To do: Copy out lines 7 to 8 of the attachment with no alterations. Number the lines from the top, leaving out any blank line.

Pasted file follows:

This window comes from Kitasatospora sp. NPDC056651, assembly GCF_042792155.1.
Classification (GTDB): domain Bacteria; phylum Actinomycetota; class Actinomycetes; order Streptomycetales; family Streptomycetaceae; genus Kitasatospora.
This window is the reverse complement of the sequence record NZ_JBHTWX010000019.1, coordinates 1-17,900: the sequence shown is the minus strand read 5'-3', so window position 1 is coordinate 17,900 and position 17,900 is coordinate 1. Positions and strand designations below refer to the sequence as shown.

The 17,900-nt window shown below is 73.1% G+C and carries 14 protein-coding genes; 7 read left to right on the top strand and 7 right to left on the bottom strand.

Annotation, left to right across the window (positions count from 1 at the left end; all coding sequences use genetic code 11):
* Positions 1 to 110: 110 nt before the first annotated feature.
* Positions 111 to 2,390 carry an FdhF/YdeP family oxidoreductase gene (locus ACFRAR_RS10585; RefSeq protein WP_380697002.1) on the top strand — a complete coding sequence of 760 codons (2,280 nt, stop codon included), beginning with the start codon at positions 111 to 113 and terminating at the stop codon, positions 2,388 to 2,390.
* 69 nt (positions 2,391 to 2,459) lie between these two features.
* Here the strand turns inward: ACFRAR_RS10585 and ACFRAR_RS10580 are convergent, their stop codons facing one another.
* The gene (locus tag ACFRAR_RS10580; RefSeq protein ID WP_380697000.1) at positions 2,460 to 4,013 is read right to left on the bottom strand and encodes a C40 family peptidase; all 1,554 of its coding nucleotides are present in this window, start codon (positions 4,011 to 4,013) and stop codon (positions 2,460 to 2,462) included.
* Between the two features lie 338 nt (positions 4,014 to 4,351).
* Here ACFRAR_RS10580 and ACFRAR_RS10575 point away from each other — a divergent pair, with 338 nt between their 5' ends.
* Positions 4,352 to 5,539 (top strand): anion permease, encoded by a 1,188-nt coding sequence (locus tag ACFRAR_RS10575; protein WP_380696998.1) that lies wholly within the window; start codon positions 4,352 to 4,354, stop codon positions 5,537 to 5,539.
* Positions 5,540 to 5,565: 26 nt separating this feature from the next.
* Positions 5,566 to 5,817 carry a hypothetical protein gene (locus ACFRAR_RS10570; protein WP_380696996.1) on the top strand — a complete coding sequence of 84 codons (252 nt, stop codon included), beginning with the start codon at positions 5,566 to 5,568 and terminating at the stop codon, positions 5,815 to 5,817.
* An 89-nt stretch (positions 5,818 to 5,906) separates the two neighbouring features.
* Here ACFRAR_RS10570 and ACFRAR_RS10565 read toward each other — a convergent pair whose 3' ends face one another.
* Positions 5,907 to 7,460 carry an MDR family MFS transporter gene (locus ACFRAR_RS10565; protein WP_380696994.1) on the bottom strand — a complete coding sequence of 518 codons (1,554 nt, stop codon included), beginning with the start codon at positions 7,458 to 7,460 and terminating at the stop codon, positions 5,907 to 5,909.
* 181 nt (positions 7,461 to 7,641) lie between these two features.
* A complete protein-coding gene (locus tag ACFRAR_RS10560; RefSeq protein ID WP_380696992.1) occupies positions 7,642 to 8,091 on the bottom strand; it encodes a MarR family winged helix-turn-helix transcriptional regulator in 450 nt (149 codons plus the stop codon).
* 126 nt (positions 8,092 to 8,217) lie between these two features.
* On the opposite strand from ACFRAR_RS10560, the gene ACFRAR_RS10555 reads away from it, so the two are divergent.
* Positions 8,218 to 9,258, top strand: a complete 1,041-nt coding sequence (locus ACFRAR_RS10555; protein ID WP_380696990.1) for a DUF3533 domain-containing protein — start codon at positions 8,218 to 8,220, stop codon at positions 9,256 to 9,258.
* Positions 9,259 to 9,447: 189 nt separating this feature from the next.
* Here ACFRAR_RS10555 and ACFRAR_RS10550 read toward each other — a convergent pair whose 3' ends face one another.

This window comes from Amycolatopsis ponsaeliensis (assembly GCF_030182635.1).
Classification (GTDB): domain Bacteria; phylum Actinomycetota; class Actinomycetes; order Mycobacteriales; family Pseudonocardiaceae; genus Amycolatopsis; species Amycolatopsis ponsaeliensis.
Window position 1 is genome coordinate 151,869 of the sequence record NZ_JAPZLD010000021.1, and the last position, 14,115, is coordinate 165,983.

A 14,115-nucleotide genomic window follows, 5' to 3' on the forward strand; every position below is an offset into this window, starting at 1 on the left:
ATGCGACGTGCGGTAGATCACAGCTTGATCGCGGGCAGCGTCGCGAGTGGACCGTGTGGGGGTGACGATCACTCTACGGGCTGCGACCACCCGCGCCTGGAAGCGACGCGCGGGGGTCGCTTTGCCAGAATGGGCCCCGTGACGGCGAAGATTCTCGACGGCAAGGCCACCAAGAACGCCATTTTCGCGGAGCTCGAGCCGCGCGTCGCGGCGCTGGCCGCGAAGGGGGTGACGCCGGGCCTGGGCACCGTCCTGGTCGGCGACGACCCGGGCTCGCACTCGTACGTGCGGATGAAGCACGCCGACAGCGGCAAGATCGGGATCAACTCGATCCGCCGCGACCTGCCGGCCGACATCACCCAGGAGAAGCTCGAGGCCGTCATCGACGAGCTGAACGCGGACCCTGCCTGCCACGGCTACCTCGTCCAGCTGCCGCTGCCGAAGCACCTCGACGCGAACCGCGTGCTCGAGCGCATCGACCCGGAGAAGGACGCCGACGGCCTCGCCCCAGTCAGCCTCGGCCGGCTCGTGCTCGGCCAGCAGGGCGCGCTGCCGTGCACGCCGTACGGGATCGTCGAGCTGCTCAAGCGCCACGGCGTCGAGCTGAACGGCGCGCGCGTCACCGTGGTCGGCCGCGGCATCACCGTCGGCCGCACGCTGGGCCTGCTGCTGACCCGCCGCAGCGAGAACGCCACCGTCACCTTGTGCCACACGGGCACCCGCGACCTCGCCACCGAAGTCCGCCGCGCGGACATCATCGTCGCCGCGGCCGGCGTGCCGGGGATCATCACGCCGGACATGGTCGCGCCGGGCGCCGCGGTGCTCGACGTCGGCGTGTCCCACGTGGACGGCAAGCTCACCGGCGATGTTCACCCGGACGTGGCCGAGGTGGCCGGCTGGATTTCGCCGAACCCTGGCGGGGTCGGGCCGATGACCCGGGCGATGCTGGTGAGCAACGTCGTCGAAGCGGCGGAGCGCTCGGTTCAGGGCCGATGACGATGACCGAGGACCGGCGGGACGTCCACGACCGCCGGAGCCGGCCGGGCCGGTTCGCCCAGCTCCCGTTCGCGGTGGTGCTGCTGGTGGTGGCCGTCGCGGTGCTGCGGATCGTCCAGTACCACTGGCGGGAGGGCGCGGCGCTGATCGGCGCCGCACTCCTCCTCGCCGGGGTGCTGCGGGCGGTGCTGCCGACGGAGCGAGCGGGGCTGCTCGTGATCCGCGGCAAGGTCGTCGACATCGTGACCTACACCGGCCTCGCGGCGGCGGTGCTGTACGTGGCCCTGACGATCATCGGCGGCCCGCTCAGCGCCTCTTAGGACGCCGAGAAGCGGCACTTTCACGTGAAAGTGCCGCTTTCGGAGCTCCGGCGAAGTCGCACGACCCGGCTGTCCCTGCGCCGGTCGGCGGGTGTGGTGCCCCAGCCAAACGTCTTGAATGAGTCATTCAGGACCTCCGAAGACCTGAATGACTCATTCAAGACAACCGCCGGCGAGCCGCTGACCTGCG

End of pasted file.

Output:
* Positions 111 to 2,390 carry an FdhF/YdeP family oxidoreductase gene (locus ACFRAR_RS10585; RefSeq protein WP_380697002.1) on the top strand — a complete coding sequence of 760 codons (2,280 nt, stop codon included), beginning with the start codon at positions 111 to 113 and terminating at the stop codon, positions 2,388 to 2,390.
* 69 nt (positions 2,391 to 2,459) lie between these two features.